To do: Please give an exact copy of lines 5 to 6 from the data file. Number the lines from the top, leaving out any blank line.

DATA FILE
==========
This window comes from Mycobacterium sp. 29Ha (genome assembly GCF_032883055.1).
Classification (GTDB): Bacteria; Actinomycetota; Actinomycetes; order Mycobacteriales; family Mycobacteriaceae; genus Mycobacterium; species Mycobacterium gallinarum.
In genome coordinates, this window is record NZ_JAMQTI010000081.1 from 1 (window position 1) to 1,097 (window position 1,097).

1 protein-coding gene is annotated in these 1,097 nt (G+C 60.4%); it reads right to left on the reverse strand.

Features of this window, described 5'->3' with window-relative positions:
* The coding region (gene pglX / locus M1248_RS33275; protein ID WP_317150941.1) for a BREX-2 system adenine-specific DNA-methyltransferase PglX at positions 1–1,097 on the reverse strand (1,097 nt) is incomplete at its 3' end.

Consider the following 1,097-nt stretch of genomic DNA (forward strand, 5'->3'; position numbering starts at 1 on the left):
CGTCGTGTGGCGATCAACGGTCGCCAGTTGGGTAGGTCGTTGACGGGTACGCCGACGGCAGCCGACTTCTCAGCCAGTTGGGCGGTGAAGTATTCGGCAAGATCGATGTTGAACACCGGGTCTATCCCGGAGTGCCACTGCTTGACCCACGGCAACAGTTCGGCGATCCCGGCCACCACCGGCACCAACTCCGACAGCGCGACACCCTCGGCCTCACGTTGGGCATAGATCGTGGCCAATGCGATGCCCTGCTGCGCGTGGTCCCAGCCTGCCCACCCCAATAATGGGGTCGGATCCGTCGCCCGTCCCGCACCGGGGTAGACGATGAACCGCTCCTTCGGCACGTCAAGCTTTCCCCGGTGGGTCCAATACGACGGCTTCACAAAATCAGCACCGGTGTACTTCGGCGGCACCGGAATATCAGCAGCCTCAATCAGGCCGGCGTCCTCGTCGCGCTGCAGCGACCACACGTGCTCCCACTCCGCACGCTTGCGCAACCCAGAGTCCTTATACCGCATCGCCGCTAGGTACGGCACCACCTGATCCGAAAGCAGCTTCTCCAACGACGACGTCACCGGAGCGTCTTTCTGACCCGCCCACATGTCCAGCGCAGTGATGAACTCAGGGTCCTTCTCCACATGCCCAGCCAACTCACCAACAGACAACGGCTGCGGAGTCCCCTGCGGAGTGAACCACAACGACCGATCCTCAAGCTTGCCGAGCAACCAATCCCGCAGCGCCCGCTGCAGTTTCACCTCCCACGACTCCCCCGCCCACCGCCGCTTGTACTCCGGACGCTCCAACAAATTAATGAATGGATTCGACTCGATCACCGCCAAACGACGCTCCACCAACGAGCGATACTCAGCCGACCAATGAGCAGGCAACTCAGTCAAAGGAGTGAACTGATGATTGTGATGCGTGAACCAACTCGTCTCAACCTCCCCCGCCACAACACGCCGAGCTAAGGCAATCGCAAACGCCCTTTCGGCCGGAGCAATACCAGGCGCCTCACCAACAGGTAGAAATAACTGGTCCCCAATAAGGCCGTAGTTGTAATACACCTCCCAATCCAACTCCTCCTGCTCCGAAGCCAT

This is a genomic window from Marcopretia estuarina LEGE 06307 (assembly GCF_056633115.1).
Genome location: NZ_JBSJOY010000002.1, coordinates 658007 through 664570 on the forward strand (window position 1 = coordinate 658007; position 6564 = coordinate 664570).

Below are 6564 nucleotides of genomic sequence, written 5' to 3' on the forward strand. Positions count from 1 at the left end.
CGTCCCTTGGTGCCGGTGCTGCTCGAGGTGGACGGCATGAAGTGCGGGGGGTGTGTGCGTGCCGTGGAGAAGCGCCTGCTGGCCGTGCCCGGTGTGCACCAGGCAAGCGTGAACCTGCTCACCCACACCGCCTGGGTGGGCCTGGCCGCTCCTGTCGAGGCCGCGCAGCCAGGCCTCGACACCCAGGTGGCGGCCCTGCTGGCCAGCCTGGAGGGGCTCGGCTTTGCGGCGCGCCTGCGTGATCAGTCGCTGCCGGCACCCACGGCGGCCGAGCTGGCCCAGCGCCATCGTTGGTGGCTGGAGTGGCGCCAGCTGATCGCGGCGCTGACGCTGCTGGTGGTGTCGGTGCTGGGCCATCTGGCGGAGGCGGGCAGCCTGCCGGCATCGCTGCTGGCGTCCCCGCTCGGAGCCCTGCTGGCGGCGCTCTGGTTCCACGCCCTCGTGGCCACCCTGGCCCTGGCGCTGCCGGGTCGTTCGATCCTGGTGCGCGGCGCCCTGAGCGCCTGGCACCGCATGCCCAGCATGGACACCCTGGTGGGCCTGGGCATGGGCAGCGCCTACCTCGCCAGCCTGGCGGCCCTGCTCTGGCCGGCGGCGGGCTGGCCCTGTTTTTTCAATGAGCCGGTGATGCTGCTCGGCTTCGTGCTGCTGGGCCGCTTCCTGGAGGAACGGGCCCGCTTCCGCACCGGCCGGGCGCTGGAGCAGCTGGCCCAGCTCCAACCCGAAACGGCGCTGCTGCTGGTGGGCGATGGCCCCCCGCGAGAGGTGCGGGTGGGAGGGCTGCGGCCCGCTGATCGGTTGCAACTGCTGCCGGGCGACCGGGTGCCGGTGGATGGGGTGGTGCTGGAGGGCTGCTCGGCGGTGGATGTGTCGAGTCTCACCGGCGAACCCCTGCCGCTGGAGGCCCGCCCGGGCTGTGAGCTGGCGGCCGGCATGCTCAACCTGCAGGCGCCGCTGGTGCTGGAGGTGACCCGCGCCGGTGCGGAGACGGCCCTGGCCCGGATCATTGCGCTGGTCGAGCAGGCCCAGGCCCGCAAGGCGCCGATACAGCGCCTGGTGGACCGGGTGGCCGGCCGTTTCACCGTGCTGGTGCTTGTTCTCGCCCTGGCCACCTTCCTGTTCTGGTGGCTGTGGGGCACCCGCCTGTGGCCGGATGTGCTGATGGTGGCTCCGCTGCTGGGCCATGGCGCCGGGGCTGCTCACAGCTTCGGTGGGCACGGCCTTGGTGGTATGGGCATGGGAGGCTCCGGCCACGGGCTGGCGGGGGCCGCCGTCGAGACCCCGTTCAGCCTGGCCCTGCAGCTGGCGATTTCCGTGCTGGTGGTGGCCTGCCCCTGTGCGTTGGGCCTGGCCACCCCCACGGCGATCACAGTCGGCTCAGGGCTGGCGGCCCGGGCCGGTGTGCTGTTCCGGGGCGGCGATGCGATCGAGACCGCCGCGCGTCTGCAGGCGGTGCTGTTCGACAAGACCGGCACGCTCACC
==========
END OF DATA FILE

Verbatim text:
Features of this window, described 5'->3' with window-relative positions:
* The coding region (gene pglX / locus M1248_RS33275; protein ID WP_317150941.1) for a BREX-2 system adenine-specific DNA-methyltransferase PglX at positions 1–1,097 on the reverse strand (1,097 nt) is incomplete at its 3' end.